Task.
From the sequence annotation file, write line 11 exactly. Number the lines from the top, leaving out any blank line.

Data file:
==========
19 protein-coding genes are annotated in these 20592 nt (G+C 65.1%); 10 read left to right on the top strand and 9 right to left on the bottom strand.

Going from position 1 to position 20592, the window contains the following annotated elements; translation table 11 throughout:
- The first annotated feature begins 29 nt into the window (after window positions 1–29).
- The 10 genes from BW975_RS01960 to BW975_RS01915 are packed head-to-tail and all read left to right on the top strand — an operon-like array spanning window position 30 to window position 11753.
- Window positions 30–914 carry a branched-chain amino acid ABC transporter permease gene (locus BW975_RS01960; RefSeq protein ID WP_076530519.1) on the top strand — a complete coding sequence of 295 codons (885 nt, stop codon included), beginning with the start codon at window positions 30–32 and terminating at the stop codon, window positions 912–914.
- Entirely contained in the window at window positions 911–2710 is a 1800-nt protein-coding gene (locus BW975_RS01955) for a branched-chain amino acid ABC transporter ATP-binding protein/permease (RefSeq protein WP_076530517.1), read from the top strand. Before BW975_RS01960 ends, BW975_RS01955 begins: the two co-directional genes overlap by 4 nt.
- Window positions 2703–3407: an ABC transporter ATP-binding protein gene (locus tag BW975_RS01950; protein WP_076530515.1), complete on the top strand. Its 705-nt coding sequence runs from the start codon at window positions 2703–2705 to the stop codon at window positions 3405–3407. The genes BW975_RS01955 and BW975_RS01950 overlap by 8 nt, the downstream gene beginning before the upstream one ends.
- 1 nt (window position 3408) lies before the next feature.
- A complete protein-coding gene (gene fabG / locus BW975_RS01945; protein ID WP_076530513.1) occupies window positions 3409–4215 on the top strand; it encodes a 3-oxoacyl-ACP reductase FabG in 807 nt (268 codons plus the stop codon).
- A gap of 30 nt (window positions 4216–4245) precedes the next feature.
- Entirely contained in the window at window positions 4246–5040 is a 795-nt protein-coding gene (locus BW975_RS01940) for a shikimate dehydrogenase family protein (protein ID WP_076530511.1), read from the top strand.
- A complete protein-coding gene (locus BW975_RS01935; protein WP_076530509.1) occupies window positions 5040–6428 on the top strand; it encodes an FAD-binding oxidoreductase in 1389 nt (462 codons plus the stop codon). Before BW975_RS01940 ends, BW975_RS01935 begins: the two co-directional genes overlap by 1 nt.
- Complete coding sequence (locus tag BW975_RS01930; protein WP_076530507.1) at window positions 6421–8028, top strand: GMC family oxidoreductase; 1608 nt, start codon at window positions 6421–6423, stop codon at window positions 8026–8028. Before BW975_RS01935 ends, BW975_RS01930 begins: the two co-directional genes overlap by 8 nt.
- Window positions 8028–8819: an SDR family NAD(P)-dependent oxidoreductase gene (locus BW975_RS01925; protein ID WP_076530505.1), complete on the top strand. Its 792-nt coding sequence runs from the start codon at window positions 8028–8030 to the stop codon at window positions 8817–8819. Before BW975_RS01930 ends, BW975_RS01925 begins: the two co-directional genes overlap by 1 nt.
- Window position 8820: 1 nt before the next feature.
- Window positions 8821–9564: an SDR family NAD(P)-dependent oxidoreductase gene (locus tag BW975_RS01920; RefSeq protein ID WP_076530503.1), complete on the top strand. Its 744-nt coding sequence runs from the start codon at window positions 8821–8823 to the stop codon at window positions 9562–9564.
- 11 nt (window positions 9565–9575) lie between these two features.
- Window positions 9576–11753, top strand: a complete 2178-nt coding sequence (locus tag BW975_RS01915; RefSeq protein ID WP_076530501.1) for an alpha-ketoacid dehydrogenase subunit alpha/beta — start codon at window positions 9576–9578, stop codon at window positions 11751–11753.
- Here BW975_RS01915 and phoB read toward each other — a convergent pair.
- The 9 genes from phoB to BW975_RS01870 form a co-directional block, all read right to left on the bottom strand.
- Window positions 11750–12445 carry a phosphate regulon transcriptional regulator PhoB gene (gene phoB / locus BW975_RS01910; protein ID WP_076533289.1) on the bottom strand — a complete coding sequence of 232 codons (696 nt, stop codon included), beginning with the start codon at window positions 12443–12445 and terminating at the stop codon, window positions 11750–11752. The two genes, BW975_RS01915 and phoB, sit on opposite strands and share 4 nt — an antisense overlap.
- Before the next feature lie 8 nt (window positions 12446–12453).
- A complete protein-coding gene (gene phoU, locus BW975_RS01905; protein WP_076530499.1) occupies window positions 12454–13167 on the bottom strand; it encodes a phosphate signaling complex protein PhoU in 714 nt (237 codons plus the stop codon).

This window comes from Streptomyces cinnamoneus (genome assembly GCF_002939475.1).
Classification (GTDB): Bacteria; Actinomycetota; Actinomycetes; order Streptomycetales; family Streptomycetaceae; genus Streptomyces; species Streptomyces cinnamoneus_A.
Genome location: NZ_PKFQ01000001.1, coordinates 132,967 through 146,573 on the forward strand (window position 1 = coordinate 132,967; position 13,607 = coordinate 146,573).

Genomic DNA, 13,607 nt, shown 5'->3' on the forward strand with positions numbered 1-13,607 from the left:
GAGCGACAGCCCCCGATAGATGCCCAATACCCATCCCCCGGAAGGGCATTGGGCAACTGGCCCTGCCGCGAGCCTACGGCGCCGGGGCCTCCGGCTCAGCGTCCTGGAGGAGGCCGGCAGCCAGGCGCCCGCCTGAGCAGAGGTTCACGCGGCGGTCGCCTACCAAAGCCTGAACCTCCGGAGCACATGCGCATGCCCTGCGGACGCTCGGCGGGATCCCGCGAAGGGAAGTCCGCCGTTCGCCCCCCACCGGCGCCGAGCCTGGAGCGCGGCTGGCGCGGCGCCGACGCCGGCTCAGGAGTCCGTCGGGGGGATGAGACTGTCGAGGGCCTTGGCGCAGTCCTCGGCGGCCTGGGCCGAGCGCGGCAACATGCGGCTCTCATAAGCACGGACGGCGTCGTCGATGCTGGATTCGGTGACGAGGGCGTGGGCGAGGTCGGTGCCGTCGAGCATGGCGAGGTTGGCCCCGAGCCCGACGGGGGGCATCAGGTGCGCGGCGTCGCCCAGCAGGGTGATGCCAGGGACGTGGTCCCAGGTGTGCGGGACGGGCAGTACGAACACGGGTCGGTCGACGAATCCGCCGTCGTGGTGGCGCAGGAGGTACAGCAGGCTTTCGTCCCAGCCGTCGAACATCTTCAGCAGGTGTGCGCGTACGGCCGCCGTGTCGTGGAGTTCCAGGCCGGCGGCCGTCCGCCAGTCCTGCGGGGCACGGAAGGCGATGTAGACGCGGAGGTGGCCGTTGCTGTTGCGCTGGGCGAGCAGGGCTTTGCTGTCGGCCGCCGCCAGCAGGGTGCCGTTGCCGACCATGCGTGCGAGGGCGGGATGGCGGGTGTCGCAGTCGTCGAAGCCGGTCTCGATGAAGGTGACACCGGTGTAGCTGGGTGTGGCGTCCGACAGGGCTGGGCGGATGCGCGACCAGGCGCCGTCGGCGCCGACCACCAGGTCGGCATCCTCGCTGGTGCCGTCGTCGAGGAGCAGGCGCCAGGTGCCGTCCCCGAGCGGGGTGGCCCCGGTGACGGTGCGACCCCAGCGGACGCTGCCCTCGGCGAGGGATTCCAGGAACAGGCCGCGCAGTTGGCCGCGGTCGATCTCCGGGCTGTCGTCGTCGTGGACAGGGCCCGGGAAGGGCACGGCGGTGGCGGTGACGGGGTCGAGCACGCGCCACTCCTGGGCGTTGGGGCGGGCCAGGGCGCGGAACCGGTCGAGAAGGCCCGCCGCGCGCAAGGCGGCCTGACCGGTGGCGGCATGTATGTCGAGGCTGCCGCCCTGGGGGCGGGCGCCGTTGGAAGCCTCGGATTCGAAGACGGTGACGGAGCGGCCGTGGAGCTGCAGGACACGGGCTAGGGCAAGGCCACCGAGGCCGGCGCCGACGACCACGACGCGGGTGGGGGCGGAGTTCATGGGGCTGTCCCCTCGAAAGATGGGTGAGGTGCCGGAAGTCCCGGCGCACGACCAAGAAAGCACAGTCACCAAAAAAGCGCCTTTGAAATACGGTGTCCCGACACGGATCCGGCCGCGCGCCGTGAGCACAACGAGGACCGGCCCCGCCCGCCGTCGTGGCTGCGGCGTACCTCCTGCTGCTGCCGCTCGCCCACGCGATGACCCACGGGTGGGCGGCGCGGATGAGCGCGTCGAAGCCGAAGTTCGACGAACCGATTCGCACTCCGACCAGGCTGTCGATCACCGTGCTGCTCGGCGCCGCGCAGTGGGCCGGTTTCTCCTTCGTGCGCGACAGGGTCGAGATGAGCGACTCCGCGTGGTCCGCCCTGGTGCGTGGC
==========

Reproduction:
- Entirely contained in the window at window positions 4246–5040 is a 795-nt protein-coding gene (locus BW975_RS01940) for a shikimate dehydrogenase family protein (protein ID WP_076530511.1), read from the top strand.